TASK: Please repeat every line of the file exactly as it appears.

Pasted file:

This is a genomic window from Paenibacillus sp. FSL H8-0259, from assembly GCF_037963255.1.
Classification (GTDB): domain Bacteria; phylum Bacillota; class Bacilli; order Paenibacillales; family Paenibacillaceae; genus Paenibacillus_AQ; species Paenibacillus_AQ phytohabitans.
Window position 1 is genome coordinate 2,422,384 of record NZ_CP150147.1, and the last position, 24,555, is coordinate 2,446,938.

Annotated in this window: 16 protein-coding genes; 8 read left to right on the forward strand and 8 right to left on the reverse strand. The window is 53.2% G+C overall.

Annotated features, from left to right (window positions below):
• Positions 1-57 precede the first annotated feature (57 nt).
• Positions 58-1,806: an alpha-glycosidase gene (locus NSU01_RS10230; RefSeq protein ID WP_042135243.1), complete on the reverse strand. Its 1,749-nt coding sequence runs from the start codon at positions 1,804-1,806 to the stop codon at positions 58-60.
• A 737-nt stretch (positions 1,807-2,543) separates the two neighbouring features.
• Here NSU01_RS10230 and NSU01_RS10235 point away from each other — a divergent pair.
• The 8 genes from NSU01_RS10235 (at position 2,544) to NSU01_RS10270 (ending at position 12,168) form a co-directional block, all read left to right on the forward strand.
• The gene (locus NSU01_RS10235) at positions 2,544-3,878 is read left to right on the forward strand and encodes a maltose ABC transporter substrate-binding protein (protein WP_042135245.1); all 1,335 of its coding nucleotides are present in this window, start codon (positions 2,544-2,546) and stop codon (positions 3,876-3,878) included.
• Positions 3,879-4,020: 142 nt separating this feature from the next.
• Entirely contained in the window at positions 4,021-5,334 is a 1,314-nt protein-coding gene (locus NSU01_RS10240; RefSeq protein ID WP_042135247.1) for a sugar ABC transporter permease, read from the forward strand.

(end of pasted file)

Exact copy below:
This is a genomic window from Paenibacillus sp. FSL H8-0259, from assembly GCF_037963255.1.
Classification (GTDB): domain Bacteria; phylum Bacillota; class Bacilli; order Paenibacillales; family Paenibacillaceae; genus Paenibacillus_AQ; species Paenibacillus_AQ phytohabitans.
Window position 1 is genome coordinate 2,422,384 of record NZ_CP150147.1, and the last position, 24,555, is coordinate 2,446,938.

Annotated in this window: 16 protein-coding genes; 8 read left to right on the forward strand and 8 right to left on the reverse strand. The window is 53.2% G+C overall.

Annotated features, from left to right (window positions below):
• Positions 1-57 precede the first annotated feature (57 nt).
• Positions 58-1,806: an alpha-glycosidase gene (locus NSU01_RS10230; RefSeq protein ID WP_042135243.1), complete on the reverse strand. Its 1,749-nt coding sequence runs from the start codon at positions 1,804-1,806 to the stop codon at positions 58-60.
• A 737-nt stretch (positions 1,807-2,543) separates the two neighbouring features.
• Here NSU01_RS10230 and NSU01_RS10235 point away from each other — a divergent pair.
• The 8 genes from NSU01_RS10235 (at position 2,544) to NSU01_RS10270 (ending at position 12,168) form a co-directional block, all read left to right on the forward strand.
• The gene (locus NSU01_RS10235) at positions 2,544-3,878 is read left to right on the forward strand and encodes a maltose ABC transporter substrate-binding protein (protein WP_042135245.1); all 1,335 of its coding nucleotides are present in this window, start codon (positions 2,544-2,546) and stop codon (positions 3,876-3,878) included.
• Positions 3,879-4,020: 142 nt separating this feature from the next.
• Entirely contained in the window at positions 4,021-5,334 is a 1,314-nt protein-coding gene (locus NSU01_RS10240; RefSeq protein ID WP_042135247.1) for a sugar ABC transporter permease, read from the forward strand.